Goldberg: Maybe liberty isn’t a lost cause in China

Here's a crazy idea: Maybe the forces of liberty will win. Sadly, few people are rooting for liberty these days, and even among those who are, there's a dismaying amount of pessimism about its prospects.,Consider China. There's a new bipartisan consensus these days: The "elites" made a "bad bet" on China. We were told by “elites” that giving China access to the global marketplace would deliver huge economic benefits for America. Simultaneously, economic liberalization in China would lead to political liberalization. After all, the history of democratization usually begins with growing prosperity. As the middle class gets richer, it demands rights and protections once enjoyed only by aristocrats — i.e. political representation and the rule of law. (Balt. Sun)

Read Full Article 

Editorial: Transportation spending bill gets a modest White House boost; it needs a much bigger one

Amid all the corrosive hate and heart-tugging tragedy of the last two weeks, President Donald Trump’s Twitter account actually produced at least one constructive idea with broad appeal that deserves more attention. Perhaps exhausted from his Baltimore bashing and assault on House Oversight Committee Chairman Elijah Cummings, the president on July 30 signaled his support for a $287 billion highway spending bill now pending in the U.S. Senate. Most amazingly, the bipartisan legislation actually recognizes climate change and promotes infrastructure to accommodate electric, hydrogen and natural gas vehicles. That alone makes Mr. Trump’s support notable. (Balt. Sun) 

Read Full Article

Adams: Developmental education critical for underprepared students

A few years ago, I was teaching a traditional “developmental” writing class of 20 students at Community College of Baltimore County; the goal for such classes is to help underprepared students catch up to their peers through research-supported education. Two students in my class were suffering from PTSD, one had epileptic seizures several times during the semester, one had a brother killed just a month into the semester, and 16 worked at least 30 hours a week. Four of my students had graduated from high school without ever having read a complete book or written an essay. (Balt. Sun)

Read Full Article

Editorial: Are drug dealers killers? It all depends.

Attorney General Brian Frosh has put the word out to local prosecutors: Drug dealers should be held responsible when they supply the drugs that kill people. He wants to see more charges for manslaughter in such situations now that there is the legal backing of Maryland’s highest court, which recently upheld the conviction of a Worcester County man who sold a potent strain of heroin to someone who overdosed. (Balt. Sun)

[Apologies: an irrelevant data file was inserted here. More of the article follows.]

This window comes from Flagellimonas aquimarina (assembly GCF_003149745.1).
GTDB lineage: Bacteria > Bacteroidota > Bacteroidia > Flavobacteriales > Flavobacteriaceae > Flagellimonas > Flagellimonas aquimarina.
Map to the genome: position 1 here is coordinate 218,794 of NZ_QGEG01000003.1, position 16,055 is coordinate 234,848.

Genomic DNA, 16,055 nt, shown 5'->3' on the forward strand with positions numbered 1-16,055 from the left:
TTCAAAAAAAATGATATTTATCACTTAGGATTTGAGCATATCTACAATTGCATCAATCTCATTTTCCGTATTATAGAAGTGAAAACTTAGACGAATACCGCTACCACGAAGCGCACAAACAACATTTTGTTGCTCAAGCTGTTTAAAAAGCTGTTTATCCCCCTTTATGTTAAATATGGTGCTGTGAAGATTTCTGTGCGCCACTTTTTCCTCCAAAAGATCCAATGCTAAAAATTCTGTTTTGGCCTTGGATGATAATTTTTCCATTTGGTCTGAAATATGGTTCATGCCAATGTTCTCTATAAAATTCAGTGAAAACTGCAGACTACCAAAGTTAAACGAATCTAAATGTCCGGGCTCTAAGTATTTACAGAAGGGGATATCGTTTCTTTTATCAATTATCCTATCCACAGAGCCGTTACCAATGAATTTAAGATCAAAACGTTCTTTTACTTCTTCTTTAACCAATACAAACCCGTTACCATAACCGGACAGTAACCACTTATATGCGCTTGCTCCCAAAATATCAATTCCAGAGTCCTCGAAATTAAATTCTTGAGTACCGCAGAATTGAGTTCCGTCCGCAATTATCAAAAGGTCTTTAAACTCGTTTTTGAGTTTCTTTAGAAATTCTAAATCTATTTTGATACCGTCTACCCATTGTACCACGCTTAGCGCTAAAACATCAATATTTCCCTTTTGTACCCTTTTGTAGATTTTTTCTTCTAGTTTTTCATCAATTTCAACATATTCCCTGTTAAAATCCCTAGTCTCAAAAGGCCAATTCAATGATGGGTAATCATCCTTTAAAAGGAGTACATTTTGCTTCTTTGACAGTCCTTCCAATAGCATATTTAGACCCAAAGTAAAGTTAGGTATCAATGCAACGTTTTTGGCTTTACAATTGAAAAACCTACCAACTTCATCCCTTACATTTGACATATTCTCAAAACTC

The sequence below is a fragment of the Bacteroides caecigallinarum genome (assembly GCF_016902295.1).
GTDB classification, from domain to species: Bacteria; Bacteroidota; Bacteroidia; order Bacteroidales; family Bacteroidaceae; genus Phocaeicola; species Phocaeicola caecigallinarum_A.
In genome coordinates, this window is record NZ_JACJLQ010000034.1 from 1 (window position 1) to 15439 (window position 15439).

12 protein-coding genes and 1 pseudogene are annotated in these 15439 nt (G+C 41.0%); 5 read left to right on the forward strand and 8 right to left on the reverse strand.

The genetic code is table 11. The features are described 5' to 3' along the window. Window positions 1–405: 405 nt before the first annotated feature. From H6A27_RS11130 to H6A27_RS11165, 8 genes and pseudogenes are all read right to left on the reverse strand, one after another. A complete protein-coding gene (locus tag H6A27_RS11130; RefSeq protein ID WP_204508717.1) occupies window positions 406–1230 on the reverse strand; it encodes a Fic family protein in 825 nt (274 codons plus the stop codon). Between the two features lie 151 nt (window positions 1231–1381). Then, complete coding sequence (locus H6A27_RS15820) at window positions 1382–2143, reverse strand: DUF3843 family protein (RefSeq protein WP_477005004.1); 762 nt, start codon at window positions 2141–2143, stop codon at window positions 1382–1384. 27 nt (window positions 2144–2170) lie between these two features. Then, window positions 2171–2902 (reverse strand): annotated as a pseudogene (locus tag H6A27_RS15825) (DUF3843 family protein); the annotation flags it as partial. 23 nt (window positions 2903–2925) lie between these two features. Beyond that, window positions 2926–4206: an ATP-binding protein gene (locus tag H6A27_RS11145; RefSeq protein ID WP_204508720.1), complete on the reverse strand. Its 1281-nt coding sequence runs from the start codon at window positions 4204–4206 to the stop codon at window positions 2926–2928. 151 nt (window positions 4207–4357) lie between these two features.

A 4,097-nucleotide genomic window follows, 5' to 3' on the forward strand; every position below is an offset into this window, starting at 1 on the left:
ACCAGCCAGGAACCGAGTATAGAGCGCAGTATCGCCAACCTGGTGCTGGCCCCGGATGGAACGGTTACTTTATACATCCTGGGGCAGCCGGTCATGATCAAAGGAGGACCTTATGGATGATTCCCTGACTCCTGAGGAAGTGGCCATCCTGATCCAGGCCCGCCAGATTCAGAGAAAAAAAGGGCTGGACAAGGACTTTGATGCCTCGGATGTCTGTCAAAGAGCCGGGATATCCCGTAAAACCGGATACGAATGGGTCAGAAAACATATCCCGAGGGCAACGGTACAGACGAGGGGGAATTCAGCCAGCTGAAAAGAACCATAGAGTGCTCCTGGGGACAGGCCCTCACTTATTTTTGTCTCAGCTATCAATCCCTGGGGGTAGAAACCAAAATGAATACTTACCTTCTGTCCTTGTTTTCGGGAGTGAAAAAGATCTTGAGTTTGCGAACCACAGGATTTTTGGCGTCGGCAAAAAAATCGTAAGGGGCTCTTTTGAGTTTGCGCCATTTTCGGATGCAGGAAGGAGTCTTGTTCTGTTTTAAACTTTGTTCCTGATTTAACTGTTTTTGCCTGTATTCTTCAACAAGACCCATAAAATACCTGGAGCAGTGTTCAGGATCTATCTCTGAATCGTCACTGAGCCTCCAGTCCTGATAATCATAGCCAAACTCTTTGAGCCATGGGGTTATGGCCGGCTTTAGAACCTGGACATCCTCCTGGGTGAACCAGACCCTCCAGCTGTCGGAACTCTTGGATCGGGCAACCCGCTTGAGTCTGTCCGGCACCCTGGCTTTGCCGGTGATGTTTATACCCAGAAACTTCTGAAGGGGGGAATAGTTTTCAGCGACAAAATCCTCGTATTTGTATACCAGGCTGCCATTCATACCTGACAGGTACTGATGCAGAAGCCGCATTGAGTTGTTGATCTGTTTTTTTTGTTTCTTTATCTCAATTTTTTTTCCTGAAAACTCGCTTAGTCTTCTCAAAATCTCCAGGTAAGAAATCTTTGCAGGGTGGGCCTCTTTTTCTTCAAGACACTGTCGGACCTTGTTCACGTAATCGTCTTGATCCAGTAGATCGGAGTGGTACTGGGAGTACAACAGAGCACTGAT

Read Full Article

Editorial: As Hogan digs in his heels against Kirwan school funding, the Maryland legislature needs to lead

Gov. Larry Hogan used his annual address to local officials at the Maryland Association of Counties meeting this weekend to complain about the cost of the proposed reforms of the Maryland Commission on Innovation and Excellence, better known as the Kirwan Commission, and to vow that he would stand in the way of any major tax increases to fund them. That’s nothing new; he’s been doing it ever since the group first started tallying up what it would cost to make Maryland’s educational system truly competitive on an international level. (Balt. Sun)

Read Full Article

Kelly: Scooters, bikes and mopeds aren’t enough. We want dockless everything!

Looking back, it seems funny that everybody thought the dockless electric mopeds would be the straw that broke the app-based, vehicle-sharing camel’s back, coming as they did after the dockless scooters, dockless bikes and the car-share cars: the Zipcars and the Car2Gos. (Cars2Go?) Surely, people thought, the streets of Washington could take no more. But the marketplace abhors a vacuum and only a few weeks after the rental mopeds debuted, they were joined by the dockless steamrollers, courtesy of a macromobility start-up called Flat.  “We want to revolutionize the world of steamroller rental,” said Devin Willow, Flat’s CEO — compression envisioning officer. “Is there a huge demand for steamrollers? (Wash. Post)

Read Full Article

Editorial: Here comes the solar

Frederick County is beginning to realize the benefits of its project to build solar power arrays on vacant land at the county landfill, and we are excited at the glimpse of the future being offered here. The solar array, which was dedicated this month, was built on just 14 acres at the landfill, but it can generate almost 2 megawatts of power a day. That will supply nearly 20 percent of the county’s general building power needs. Such well-known county buildings as Winchester Hall and the C. Burr Artz Public Library will now get clean power from the sun. So will the libraries in Urbana and Emmitsburg and the Frederick Senior Center. (News-Post)

Hsu: Immigrants are key to Baltimore’s economic growth

Baltimore is booming, and training a digital workforce is key to cementing our position as a national innovation hub. Unlocking our city’s full potential depends, however, on our ability to welcome immigrants and leverage their entrepreneurial zeal to power our economic growth. I should know: I’m a Taiwanese immigrant, and my company, Catalyte, is training Baltimore’s workers as software engineers. We use artificial intelligence to identify people — from school teachers to construction workers to PhDs in biology — with the potential to become great developers. We’ve shown that given proper training, both new arrivals and multi-generational Baltimoreans can achieve amazing things, and compete on equal terms with computer-science graduates from top universities. (Balt. Sun)

Read Full Article